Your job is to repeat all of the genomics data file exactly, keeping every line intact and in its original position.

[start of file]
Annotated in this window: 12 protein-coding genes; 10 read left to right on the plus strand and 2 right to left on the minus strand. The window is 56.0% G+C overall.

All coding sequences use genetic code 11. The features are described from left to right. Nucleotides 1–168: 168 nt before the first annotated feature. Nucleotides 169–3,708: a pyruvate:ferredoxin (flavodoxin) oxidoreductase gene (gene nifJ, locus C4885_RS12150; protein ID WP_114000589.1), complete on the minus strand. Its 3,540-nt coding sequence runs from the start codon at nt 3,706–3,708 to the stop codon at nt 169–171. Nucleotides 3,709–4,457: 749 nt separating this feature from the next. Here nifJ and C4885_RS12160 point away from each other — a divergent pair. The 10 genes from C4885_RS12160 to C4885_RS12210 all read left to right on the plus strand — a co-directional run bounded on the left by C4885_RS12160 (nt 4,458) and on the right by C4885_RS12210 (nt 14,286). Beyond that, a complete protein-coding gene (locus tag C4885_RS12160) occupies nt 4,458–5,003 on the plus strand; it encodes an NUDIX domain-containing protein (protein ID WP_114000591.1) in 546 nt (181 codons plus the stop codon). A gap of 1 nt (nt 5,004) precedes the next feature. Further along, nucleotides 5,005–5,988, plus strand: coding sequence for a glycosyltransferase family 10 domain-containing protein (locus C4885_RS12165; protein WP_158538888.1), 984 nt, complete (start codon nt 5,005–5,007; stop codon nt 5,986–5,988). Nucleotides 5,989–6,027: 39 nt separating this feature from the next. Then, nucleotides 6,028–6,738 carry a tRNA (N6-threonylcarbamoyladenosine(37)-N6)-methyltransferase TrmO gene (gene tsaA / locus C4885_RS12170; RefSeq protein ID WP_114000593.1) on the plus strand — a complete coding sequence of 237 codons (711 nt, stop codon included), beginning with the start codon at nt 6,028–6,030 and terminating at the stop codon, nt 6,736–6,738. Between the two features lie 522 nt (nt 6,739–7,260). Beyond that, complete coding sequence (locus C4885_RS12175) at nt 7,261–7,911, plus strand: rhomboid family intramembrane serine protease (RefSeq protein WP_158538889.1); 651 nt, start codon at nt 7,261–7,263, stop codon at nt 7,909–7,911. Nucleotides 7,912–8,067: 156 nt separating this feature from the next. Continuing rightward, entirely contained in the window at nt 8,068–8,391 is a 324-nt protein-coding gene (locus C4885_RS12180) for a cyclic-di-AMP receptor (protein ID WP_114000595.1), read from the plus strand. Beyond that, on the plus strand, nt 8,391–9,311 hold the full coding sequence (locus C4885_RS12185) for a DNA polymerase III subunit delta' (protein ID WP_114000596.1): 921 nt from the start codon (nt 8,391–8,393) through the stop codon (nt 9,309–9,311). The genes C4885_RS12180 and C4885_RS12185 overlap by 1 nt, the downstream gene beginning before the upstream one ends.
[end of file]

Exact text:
Annotated in this window: 12 protein-coding genes; 10 read left to right on the plus strand and 2 right to left on the minus strand. The window is 56.0% G+C overall.

All coding sequences use genetic code 11. The features are described from left to right. Nucleotides 1–168: 168 nt before the first annotated feature. Nucleotides 169–3,708: a pyruvate:ferredoxin (flavodoxin) oxidoreductase gene (gene nifJ, locus C4885_RS12150; protein ID WP_114000589.1), complete on the minus strand. Its 3,540-nt coding sequence runs from the start codon at nt 3,706–3,708 to the stop codon at nt 169–171. Nucleotides 3,709–4,457: 749 nt separating this feature from the next. Here nifJ and C4885_RS12160 point away from each other — a divergent pair. The 10 genes from C4885_RS12160 to C4885_RS12210 all read left to right on the plus strand — a co-directional run bounded on the left by C4885_RS12160 (nt 4,458) and on the right by C4885_RS12210 (nt 14,286). Beyond that, a complete protein-coding gene (locus tag C4885_RS12160) occupies nt 4,458–5,003 on the plus strand; it encodes an NUDIX domain-containing protein (protein ID WP_114000591.1) in 546 nt (181 codons plus the stop codon). A gap of 1 nt (nt 5,004) precedes the next feature. Further along, nucleotides 5,005–5,988, plus strand: coding sequence for a glycosyltransferase family 10 domain-containing protein (locus C4885_RS12165; protein WP_158538888.1), 984 nt, complete (start codon nt 5,005–5,007; stop codon nt 5,986–5,988). Nucleotides 5,989–6,027: 39 nt separating this feature from the next. Then, nucleotides 6,028–6,738 carry a tRNA (N6-threonylcarbamoyladenosine(37)-N6)-methyltransferase TrmO gene (gene tsaA / locus C4885_RS12170; RefSeq protein ID WP_114000593.1) on the plus strand — a complete coding sequence of 237 codons (711 nt, stop codon included), beginning with the start codon at nt 6,028–6,030 and terminating at the stop codon, nt 6,736–6,738. Between the two features lie 522 nt (nt 6,739–7,260). Beyond that, complete coding sequence (locus C4885_RS12175) at nt 7,261–7,911, plus strand: rhomboid family intramembrane serine protease (RefSeq protein WP_158538889.1); 651 nt, start codon at nt 7,261–7,263, stop codon at nt 7,909–7,911. Nucleotides 7,912–8,067: 156 nt separating this feature from the next. Continuing rightward, entirely contained in the window at nt 8,068–8,391 is a 324-nt protein-coding gene (locus C4885_RS12180) for a cyclic-di-AMP receptor (protein ID WP_114000595.1), read from the plus strand. Beyond that, on the plus strand, nt 8,391–9,311 hold the full coding sequence (locus C4885_RS12185) for a DNA polymerase III subunit delta' (protein ID WP_114000596.1): 921 nt from the start codon (nt 8,391–8,393) through the stop codon (nt 9,309–9,311). The genes C4885_RS12180 and C4885_RS12185 overlap by 1 nt, the downstream gene beginning before the upstream one ends.